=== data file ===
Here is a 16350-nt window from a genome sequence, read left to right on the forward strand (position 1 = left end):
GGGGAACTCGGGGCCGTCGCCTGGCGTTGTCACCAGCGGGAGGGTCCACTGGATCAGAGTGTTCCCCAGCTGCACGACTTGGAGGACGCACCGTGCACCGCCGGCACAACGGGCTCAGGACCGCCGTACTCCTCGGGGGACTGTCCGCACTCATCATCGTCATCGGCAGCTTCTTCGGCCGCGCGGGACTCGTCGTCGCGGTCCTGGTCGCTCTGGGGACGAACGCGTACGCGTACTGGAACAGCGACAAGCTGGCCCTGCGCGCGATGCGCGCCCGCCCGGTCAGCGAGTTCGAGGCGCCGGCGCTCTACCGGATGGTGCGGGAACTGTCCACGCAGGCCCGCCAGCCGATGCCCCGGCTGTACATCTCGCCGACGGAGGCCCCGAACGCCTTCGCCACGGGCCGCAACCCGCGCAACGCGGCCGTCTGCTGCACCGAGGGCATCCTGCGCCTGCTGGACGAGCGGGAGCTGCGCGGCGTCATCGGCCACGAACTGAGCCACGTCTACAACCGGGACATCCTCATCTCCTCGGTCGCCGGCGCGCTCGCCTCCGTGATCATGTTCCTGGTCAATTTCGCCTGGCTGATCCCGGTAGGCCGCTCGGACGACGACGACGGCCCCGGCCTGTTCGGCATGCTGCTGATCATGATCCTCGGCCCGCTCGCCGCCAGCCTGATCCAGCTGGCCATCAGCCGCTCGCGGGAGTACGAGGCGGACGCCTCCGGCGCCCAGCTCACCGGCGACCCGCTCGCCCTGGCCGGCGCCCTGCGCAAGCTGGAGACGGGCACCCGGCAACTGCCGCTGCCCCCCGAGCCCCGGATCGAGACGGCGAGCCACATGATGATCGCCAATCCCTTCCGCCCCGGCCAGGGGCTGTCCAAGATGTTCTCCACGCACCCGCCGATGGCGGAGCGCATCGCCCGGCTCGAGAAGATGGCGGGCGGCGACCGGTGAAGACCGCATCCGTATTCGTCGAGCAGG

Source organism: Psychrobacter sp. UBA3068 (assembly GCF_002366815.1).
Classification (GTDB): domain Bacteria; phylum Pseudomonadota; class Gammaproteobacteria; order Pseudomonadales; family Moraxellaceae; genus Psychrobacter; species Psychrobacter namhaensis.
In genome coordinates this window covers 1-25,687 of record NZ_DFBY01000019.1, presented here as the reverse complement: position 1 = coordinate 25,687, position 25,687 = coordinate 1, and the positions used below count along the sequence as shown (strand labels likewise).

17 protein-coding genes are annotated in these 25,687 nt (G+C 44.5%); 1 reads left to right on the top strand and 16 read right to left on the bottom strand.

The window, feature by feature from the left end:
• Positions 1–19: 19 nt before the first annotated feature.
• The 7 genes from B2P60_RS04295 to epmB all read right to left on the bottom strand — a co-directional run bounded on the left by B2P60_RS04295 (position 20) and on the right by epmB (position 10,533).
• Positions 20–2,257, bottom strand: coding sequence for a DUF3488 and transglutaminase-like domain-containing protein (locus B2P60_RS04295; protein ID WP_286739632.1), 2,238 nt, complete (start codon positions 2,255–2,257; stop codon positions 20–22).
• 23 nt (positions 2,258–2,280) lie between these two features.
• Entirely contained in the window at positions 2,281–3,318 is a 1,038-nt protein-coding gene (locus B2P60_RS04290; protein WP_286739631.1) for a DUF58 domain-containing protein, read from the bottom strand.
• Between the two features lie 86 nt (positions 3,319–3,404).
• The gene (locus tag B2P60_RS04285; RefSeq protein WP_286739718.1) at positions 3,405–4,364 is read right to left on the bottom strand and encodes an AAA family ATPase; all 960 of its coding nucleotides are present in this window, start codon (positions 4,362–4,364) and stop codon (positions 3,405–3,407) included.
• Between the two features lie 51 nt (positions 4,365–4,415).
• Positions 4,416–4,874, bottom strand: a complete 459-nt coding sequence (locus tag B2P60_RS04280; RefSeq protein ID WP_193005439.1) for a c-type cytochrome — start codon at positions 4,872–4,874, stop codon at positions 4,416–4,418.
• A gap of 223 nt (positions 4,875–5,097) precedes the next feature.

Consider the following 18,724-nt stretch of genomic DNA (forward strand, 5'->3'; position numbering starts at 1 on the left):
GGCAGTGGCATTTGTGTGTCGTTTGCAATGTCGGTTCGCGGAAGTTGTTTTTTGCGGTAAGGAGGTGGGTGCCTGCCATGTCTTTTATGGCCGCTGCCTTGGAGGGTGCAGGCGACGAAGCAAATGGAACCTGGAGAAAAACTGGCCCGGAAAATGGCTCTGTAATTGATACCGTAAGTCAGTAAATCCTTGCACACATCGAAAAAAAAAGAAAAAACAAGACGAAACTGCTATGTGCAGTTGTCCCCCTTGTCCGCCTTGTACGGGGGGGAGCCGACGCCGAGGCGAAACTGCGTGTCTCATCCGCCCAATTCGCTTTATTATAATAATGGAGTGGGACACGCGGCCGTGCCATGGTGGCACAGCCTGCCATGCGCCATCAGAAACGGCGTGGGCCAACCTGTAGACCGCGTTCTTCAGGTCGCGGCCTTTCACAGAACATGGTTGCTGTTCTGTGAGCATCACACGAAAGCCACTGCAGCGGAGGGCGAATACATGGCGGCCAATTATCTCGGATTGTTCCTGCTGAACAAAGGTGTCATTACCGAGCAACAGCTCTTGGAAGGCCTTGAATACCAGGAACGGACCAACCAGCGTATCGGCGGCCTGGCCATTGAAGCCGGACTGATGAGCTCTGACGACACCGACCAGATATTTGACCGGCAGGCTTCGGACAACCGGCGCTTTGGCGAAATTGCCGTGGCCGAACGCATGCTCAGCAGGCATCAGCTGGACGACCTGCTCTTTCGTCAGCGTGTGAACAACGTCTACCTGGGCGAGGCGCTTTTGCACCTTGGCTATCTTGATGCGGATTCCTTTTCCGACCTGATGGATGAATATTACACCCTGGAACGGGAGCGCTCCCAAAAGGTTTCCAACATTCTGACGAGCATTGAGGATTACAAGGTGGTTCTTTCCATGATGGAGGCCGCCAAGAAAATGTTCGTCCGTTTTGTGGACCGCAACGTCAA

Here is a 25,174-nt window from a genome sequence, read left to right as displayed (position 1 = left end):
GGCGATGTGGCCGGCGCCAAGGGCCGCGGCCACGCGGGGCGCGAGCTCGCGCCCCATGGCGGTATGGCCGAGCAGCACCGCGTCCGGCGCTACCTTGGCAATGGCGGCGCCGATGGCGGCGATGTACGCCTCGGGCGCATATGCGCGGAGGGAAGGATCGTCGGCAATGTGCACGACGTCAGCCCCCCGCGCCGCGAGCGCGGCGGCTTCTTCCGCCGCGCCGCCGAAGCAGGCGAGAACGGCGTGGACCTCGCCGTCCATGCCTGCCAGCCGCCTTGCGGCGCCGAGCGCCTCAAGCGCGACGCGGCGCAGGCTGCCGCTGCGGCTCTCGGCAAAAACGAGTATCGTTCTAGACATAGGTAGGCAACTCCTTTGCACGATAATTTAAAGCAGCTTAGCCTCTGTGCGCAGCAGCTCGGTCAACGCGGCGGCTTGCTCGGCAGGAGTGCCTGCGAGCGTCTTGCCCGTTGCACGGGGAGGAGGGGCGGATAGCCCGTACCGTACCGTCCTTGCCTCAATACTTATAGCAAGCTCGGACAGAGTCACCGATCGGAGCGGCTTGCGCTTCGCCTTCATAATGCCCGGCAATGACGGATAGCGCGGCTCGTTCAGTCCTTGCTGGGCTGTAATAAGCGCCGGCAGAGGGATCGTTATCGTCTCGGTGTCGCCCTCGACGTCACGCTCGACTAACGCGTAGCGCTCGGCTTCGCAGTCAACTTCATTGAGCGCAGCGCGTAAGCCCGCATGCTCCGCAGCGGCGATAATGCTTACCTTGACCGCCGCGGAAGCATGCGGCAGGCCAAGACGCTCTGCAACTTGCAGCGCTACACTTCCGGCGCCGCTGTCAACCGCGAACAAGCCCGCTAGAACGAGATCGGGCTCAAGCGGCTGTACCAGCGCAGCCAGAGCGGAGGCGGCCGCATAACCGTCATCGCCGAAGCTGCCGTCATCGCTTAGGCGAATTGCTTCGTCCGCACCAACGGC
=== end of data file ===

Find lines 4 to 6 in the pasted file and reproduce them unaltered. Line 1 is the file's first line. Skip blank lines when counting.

Classification (GTDB): domain Bacteria; phylum Pseudomonadota; class Gammaproteobacteria; order Pseudomonadales; family Moraxellaceae; genus Psychrobacter; species Psychrobacter namhaensis.
In genome coordinates this window covers 1-25,687 of record NZ_DFBY01000019.1, presented here as the reverse complement: position 1 = coordinate 25,687, position 25,687 = coordinate 1, and the positions used below count along the sequence as shown (strand labels likewise).

17 protein-coding genes are annotated in these 25,687 nt (G+C 44.5%); 1 reads left to right on the top strand and 16 read right to left on the bottom strand.